The Importance of Rituals (Part 2) by Elise M. Edwards


In my previous post, I wrote about the importance of rituals. The rituals of the Easter season helped me process some difficult emotions. The way that rituals mark time and demonstrate consistency has been a comfort for me when facing new challenges and settings. But I am quite aware that rituals can become empty.   In one of the comments to that post, a woman named Barbara responded, “There came a time for me when familiar and meaningful ritual no longer made sense. I had changed in understanding of what the ritual symbolized and celebrated. And haven’t found new rituals that make sense for me now…or at least I’m not aware of any.” Barbara’s remarks capture not only the loss from no longer being able to relate to existing rituals after life changes, but also the difficulty in finding or creating new rituals to take their place. I thanked Barbara for her honesty and decided that this post would continue the discussion, focusing more on discovery and creation of new rituals.

As I was preparing that post, I watched an episode of Call the Midwife that prompted me to reflect on the need to create rituals when existing ones just don’t work. Call the Midwife is a BBC-PBS show about nurses and midwives living in a convent in London’s East End at the end of the 1950s and early 1960s. The show is based on the memoirs of Jennifer Worth, and it does a better job than most primetime dramas of showing female characters’ experiences the joys and challenges of their professional lives and personal lives. As it is set in a convent with several characters who are both nuns and midwives, the show also explores the theme of vocation. What does it mean to be called to the religious life? Called to nursing? What does motherhood demand? Continue reading “The Importance of Rituals (Part 2) by Elise M. Edwards”

The Importance of Rituals by Elise M. Edwards

elise-edwardsMy sister once said about me, “One thing you have to understand about Elise—she takes the ritual of whole thing very seriously.” My sister was right and her words helped me see this quality about myself. What ritual was she talking about me taking so seriously? Happy hour on Fridays.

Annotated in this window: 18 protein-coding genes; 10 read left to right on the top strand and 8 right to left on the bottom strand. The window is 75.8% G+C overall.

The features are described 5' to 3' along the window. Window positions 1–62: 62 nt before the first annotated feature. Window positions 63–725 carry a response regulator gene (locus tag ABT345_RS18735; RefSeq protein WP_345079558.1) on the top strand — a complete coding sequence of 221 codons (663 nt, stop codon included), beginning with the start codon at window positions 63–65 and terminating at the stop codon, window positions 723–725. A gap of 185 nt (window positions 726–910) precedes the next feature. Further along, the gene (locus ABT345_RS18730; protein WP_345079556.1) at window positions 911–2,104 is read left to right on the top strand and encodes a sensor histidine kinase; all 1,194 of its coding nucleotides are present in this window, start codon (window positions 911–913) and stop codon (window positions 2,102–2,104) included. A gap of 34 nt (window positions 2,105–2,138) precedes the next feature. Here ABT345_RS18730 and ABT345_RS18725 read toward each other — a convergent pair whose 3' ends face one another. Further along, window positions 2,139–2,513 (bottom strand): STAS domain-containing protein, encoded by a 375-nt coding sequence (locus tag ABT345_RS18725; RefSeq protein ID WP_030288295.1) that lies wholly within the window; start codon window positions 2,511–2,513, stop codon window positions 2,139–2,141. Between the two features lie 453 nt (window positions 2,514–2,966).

It was a different season of my life when she said this. I don’t have Friday happy hours regularly anymore, although I did gather with my friends nearly every week for food and drinks for many years throughout my 20s and 30s. It was often on Fridays, but at one point it was Wednesdays and then, for about a year, it was Thursday nights after a late shift at work.

More recently, I would meet a friend for crepes at the farmers’ market on Saturday mornings. Although the day and the time and specifics of these gatherings would vary, the act of setting aside a weekly time to connect with people dear to me and relax as we indulged in good food or drink was a ritual to me.

Continue reading “The Importance of Rituals by Elise M. Edwards”


“So it all kind of depends… even in men compared to men, and women compared to women, you would have to have a counterpart to judge something as yin or yang—you are never statically just yin or just yang…”

Elisa Fon is a student of acupuncture, graduating this semester from Yo San University in Santa Monica, CA.  She also studies reiki, energy healing, meditation and yoga.  Elisa and I have known each other for most of our lives as friends, as one another’s support and as chosen family.  Over the last few years, however, we have more consciously fostered an intentional aspect of our intimacy: a challenge to each other to live more authentically, to walk counter-abusively and to live towards physical, spiritual and emotional empowerment.  One privilege of this relationship has been the opportunity to create a language together in order to speak across our differences and share our respective passions: feminist theo/alogies (mine) and Chinese medicine/ healing arts (Elisa’s).

Searching for a way to better understand and teach feminist Taoism, I reached out to Elisa for dialogue and language, which gave birth to the following interview about the relationship of one feminist to Taoism, or a Taoist to feminism. Continue reading “A FEMINIST TAOIST VOICE PART 1: MY DIALOGUE WITH ELISA FON, ACUPUNCTURIST, TAOIST, FEMINIST AND FRIEND by Sara Frykenberg”

%d bloggers like this: